The Lone Survivor puts you in a post-apocalyptic world riddled by zombies. Despite placing itself well within the horror survival genre, the essentials to survival—food, ammunition, and shelter—are all unlimited. How the main character finds these things or survived the apocalypse in the first place is left up to the player’s imagination, but they aren’t without a motive. Instead of trying to survive the zombie apocalypse, the main character spends the game trying to find another person to die with. You can spend countless days (literally) surviving in the apartment without venturing out—but once you do decide to leave, monsters and horrors await you.
The game has lots of elements that combine many other survival horror games into one—the flares from Alan Wake and the navigation and atmosphere of Silent Hill are some major homages you can find in the game. Despite its side scrolling appearance, it feels a lot like traditional RPGs, where you have to use the clues given to you throughout the game to figure out which key item you’ll need to use to progress. The answers are usually obvious, though finding places to use them can be tricky as you go through the game.
The navigation is very convoluted and you’ll often find yourself getting lost as you roam the game’s apartments and cities. The apartment basement is especially confusing, although this is justified when a beast starts to chase you throughout the level. There’s only a few ways out, and they’re easy to miss, so the chase can be a frustrating sequence—but ultimately worth the price, since it keeps you on your toes, and in the end, it’s a horror game.
Lone Survivor handles game overs and exits in a unique way—instead of dying or exiting the game like usual, you black out and wake up from the last bed you slept in. This is one of the few places where the ‘it-was-all-a-dream’ hand wave actually works—since it explains why you get multiple ‘lives’ in the first place. There is also one area where you become trapped in a small room, forcing you to restart as any of your actions will result in the main character saying how scared they are, adding a unique spin to the game: the one circumstance where the main character actually would die is a simple situation that the gamer puts them in.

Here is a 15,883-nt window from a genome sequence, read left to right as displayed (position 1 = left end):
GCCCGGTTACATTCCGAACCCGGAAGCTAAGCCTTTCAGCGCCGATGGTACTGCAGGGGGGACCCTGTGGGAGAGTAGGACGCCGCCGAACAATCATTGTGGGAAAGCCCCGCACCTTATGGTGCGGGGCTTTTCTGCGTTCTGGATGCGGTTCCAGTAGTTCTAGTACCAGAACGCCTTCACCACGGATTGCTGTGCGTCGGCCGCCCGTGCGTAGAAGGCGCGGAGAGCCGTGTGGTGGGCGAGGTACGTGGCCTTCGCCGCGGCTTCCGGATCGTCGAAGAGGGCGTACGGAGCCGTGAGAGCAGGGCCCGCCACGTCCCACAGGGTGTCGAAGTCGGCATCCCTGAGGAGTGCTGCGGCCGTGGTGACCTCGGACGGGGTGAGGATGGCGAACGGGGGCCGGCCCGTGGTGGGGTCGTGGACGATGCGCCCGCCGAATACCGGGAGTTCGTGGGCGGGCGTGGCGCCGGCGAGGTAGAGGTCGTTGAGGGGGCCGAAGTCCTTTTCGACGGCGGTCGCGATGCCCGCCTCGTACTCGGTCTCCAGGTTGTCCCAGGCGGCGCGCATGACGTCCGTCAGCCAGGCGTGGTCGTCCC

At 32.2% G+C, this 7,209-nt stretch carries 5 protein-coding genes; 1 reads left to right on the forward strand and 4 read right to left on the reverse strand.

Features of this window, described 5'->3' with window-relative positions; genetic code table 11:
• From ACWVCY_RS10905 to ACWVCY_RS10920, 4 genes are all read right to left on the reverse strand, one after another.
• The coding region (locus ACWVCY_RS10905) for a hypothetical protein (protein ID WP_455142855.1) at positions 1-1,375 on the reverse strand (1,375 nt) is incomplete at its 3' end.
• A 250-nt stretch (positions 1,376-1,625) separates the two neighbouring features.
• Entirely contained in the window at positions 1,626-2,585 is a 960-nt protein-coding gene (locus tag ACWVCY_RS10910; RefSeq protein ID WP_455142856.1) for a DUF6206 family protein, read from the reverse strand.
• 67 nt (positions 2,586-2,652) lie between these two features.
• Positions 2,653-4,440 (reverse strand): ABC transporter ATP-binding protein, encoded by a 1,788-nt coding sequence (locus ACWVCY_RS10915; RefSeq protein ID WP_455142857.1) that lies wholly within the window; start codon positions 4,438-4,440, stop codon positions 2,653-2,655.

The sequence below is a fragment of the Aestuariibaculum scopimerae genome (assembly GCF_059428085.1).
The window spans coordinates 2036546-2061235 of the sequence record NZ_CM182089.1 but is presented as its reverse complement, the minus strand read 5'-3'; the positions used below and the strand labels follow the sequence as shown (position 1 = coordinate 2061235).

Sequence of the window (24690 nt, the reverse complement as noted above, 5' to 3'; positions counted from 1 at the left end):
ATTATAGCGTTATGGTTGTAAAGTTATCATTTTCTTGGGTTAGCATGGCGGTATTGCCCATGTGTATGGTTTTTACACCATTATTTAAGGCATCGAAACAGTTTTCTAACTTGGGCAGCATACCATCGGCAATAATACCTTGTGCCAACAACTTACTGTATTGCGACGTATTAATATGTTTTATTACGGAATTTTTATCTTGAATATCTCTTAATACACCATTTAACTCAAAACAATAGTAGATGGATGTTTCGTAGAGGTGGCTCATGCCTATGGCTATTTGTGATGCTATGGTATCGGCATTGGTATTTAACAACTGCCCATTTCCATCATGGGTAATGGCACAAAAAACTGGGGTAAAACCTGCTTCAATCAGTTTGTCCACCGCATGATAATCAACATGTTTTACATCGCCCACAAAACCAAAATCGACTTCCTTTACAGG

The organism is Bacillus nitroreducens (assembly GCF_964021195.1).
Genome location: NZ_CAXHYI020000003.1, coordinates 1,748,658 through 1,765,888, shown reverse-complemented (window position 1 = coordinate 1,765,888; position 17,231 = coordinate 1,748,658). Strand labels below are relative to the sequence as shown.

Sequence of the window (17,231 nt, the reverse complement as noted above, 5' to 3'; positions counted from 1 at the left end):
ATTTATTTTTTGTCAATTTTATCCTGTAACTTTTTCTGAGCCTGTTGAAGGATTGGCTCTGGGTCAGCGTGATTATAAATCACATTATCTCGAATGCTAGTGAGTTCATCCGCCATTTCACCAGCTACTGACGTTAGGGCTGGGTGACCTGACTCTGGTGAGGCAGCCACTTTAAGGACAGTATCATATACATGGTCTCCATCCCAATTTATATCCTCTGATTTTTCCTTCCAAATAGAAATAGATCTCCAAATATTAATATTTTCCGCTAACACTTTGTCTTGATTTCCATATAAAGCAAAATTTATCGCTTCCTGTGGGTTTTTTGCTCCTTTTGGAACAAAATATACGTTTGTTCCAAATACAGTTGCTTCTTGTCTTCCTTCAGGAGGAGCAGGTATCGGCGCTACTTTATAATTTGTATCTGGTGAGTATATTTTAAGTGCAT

The plot of the game is very difficult to piece together, and it has to be played multiple times in order to see the full picture. This isn’t a case where you miss subtle things—they’re obvious plot points that just make no sense on first inspection, possibly because of the creator’s poor grasp of the English language. You receive visions of different characters depending on which of three drugs you take, and they give you corresponding supplies. At the end of the game, all of the contributing factors add up to give you one of three endings—and only one of them is good.
Overall, the game was worth its price, but still a little too short for my liking. Its sound design was phenomenal, and the music tracks were very fitting and well-composed, even if you only heard them in specific circumstances for only a few seconds. Even though the bulk of the game was created by one person, it still shines as a magnificent indie survival horror, and is well worth a purchase based on its contents, not its novelty. Hopefully Jasper Byrne’s next game is longer and more detailed—this seems like just a taste of what he’s capable of making.